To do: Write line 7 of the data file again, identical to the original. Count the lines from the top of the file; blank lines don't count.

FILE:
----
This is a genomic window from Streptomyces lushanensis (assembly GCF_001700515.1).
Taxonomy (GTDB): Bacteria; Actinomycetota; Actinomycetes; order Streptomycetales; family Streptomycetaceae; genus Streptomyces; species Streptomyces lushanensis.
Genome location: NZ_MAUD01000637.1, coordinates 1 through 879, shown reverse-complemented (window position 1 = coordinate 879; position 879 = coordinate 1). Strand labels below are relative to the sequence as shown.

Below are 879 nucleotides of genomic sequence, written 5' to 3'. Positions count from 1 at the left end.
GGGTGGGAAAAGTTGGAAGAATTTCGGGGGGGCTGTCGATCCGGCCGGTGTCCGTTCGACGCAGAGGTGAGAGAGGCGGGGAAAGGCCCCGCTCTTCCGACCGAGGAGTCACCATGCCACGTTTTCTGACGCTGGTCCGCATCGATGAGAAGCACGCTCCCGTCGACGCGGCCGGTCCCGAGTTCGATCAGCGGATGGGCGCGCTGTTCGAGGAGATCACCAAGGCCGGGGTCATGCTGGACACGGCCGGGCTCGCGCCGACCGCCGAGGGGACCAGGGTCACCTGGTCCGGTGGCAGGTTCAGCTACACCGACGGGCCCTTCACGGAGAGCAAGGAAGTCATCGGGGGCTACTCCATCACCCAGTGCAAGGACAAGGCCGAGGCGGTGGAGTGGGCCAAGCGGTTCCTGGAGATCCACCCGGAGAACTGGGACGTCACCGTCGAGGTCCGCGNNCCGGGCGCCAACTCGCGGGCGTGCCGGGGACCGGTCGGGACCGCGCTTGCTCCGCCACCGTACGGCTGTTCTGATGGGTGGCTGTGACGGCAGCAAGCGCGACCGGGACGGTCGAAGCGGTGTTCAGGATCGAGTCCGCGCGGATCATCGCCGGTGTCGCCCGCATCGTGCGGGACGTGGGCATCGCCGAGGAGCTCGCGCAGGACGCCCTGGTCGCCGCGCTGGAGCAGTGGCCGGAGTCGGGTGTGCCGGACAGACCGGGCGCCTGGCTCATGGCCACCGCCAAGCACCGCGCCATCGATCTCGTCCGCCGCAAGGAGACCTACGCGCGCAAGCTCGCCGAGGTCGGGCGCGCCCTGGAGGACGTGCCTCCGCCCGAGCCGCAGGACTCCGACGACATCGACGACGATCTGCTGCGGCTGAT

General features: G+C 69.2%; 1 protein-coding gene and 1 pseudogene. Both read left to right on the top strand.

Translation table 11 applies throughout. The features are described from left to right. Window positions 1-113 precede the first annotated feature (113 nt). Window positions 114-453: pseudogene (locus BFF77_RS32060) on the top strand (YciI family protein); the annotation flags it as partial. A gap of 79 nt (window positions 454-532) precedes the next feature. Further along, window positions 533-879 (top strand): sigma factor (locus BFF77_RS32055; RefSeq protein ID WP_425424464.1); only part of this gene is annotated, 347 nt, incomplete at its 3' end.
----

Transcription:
Translation table 11 applies throughout. The features are described from left to right. Window positions 1-113 precede the first annotated feature (113 nt). Window positions 114-453: pseudogene (locus BFF77_RS32060) on the top strand (YciI family protein); the annotation flags it as partial. A gap of 79 nt (window positions 454-532) precedes the next feature. Further along, window positions 533-879 (top strand): sigma factor (locus BFF77_RS32055; RefSeq protein ID WP_425424464.1); only part of this gene is annotated, 347 nt, incomplete at its 3' end.